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I can't imagine car topping a TI. It is quite long and heavy. However, the AI works. Following up the talk about methods of getting the boat up, I just wanted to mention that I obtained an accessory for my yakima racks last year that I've found very helpful. It is an interior pole that snugs into my front yakima cross bar. When you want to get the boat up or down, you extend this pole. Effectively it make one cross bar nearly half again as wide. With the bar extended you push the front of the AI onto the extension pole and let it rest there. Then you take the stern of the AI and bring it down to the ground. The AI is now positioned with the bow up on the extension bar and the stern on the ground. Grab the bow and ease it to the ground. Reverse to put the boat up. And when the boat is up, you stow the extension bar. Without this bar, which takes most of the weight of the boat, putting the AI on the roof would probably negate my health insurance. The AI is a heavy boat, and of course the TI weighs considerably more.


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PostPosted: Fri Mar 05, 2010 3:16 pm 
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Location: Gippsland Lakes Victoria Australia
timo wrote:
I can't imagine car topping a TI. It is quite long and heavy. However, the AI works. Following up the talk about methods of getting the boat up, I just wanted to mention that I obtained an accessory for my yakima racks last year that I've found very helpful. It is an interior pole that snugs into my front yakima cross bar. When you want to get the boat up or down, you extend this pole. Effectively it make one cross bar nearly half again as wide. With the bar extended you push the front of the AI onto the extension pole and let it rest there. Then you take the stern of the AI and bring it down to the ground. The AI is now positioned with the bow up on the extension bar and the stern on the ground. Grab the bow and ease it to the ground. Reverse to put the boat up. And when the boat is up, you stow the extension bar. Without this bar, which takes most of the weight of the boat, putting the AI on the roof would probably negate my health insurance. The AI is a heavy boat, and of course the TI weighs considerably more.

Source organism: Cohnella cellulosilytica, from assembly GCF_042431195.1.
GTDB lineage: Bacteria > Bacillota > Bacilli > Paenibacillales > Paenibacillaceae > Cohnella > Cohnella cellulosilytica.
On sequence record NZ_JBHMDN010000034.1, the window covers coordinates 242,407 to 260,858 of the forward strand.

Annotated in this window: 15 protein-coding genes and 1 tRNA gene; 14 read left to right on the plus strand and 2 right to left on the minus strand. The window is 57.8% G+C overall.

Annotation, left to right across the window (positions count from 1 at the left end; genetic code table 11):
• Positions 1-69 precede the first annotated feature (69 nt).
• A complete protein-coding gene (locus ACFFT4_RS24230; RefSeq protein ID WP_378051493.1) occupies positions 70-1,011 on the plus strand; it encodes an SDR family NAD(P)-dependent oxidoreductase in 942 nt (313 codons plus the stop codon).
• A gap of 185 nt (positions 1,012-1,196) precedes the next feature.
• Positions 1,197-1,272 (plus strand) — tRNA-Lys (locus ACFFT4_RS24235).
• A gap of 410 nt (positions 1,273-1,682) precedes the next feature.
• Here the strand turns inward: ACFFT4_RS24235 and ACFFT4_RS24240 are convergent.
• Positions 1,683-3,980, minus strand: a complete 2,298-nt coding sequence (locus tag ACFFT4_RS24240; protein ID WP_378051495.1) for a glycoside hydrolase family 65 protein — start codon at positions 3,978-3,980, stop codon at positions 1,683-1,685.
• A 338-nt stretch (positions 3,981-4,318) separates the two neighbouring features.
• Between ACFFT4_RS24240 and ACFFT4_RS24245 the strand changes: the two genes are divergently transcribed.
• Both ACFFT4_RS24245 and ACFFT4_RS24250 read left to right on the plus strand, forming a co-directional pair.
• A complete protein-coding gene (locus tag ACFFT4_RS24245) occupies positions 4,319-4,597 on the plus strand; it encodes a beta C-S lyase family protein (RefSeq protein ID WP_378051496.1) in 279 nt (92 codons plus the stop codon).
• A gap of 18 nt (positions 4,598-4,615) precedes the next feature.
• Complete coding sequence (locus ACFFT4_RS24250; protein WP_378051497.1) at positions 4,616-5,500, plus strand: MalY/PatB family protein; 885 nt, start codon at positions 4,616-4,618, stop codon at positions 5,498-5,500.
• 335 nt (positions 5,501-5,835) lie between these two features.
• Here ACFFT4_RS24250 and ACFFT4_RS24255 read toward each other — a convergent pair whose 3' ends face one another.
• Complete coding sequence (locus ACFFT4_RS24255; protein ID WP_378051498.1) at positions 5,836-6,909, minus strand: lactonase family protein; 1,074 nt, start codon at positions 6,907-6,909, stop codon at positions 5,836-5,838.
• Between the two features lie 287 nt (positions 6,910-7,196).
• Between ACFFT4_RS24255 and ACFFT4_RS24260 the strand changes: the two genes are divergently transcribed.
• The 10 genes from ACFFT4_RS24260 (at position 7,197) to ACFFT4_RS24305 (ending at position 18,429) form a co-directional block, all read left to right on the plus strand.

I have a similar lifting bar that I extend from the rear rack which enables me to lift the stern up onto the roof prior to lifting the bow. Taking it down is simply the reverse - bow down whilst stern is supported by the bar, followed by stern.

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PostPosted: Fri Mar 05, 2010 4:13 pm 
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Location: Calga NSW, Australia
Mickey, I'd get one of those vertical support rods for the Rack&Roll bar before attempting to load a TI on the roof. That, and a good quality hernia support brace, and you're ready to go :lol:.

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PostPosted: Fri Mar 05, 2010 4:27 pm 
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Location: Canyon Lake, Tx
TxYakMan

I bought an old Hobie 16 and trailer on Craigslist for $300 and then sold the Hobie for parts for $350...I modified the trailer for my two AIs by moving the xbar and adding Pirate's pillows made from an old closed cell foam cushion I had from an old boat...(thanks again Pirate)...added a small truck tool box for mirage drives and extra parts etc..the trailer works great...It's a little "overkill" but I've heard that "There's no kill like overkill"...Where are you located in Texas?
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PostPosted: Sat Mar 06, 2010 7:06 am 
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Location: Texas
Ron,
That looks great. Thanks for the post.
The TI is 18.5 feet do you think they would fit on that trailer?
I live near Kendalia, not too far way from Canyon Lake.
Mark.